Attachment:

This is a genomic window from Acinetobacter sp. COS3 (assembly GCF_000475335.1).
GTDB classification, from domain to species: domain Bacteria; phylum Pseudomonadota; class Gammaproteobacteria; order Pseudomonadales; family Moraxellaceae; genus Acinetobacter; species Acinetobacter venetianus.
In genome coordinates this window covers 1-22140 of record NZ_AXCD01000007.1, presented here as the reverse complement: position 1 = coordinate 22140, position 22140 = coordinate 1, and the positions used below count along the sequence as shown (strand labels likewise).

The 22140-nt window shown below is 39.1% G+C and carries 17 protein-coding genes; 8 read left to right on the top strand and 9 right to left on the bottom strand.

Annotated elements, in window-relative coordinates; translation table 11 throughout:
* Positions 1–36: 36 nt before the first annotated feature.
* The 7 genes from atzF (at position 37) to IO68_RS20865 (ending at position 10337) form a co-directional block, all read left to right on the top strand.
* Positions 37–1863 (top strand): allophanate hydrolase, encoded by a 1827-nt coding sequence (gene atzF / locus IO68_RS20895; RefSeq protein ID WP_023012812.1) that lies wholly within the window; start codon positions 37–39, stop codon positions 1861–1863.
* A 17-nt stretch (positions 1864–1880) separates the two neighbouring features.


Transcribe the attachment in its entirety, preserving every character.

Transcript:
This is a genomic window from Acinetobacter sp. COS3 (assembly GCF_000475335.1).
GTDB classification, from domain to species: domain Bacteria; phylum Pseudomonadota; class Gammaproteobacteria; order Pseudomonadales; family Moraxellaceae; genus Acinetobacter; species Acinetobacter venetianus.
In genome coordinates this window covers 1-22140 of record NZ_AXCD01000007.1, presented here as the reverse complement: position 1 = coordinate 22140, position 22140 = coordinate 1, and the positions used below count along the sequence as shown (strand labels likewise).

The 22140-nt window shown below is 39.1% G+C and carries 17 protein-coding genes; 8 read left to right on the top strand and 9 right to left on the bottom strand.

Annotated elements, in window-relative coordinates; translation table 11 throughout:
* Positions 1–36: 36 nt before the first annotated feature.
* The 7 genes from atzF (at position 37) to IO68_RS20865 (ending at position 10337) form a co-directional block, all read left to right on the top strand.
* Positions 37–1863 (top strand): allophanate hydrolase, encoded by a 1827-nt coding sequence (gene atzF / locus IO68_RS20895; RefSeq protein ID WP_023012812.1) that lies wholly within the window; start codon positions 37–39, stop codon positions 1861–1863.
* A 17-nt stretch (positions 1864–1880) separates the two neighbouring features.